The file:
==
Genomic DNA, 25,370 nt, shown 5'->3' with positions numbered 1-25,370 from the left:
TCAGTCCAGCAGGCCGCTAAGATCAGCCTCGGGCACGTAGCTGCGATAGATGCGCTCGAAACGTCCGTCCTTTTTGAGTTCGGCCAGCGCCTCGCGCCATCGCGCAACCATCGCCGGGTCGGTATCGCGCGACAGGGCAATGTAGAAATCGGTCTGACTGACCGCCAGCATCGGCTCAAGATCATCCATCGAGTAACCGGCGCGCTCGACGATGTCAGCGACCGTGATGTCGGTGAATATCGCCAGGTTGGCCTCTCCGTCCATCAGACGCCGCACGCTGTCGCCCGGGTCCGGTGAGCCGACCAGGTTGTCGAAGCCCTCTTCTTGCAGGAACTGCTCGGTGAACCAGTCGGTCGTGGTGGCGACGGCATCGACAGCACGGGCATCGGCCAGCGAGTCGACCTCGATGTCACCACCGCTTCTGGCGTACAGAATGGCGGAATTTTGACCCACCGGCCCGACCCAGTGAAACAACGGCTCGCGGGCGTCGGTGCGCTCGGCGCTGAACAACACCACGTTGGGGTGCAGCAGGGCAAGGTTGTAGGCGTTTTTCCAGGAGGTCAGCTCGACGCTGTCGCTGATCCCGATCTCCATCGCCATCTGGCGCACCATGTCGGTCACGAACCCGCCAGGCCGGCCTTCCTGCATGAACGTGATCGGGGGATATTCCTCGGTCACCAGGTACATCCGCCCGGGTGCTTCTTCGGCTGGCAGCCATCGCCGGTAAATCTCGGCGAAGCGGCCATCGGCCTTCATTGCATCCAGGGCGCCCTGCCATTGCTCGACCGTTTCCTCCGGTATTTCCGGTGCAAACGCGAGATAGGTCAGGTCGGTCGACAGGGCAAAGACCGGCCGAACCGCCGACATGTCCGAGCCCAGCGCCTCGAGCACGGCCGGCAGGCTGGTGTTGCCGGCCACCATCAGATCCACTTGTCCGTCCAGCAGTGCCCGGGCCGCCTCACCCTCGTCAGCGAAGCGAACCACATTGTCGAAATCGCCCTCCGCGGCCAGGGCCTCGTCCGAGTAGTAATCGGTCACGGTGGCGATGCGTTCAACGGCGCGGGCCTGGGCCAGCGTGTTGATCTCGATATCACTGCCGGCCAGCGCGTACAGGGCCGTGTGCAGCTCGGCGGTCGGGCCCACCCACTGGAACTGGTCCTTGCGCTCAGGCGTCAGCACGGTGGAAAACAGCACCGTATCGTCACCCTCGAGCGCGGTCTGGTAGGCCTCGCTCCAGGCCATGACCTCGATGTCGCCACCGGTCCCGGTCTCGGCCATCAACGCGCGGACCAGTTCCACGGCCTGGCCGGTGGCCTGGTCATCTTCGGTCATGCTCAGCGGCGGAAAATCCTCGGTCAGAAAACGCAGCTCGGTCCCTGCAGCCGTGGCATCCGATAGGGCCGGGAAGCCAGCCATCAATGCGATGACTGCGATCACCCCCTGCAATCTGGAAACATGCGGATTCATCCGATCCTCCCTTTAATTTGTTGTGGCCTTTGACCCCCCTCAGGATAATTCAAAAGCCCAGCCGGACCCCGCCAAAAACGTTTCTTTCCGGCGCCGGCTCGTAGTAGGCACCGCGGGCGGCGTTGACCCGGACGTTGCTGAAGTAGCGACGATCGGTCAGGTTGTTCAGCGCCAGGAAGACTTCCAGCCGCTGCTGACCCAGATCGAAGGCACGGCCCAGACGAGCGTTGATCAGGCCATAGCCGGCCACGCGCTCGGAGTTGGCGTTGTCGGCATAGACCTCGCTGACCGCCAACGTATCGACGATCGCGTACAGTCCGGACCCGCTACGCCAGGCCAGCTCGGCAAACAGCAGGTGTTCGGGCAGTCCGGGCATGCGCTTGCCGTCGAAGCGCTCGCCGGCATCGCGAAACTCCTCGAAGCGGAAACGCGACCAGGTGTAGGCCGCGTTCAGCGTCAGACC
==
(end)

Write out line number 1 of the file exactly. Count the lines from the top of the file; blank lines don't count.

Genomic DNA, 25,370 nt, shown 5'->3' with positions numbered 1-25,370 from the left: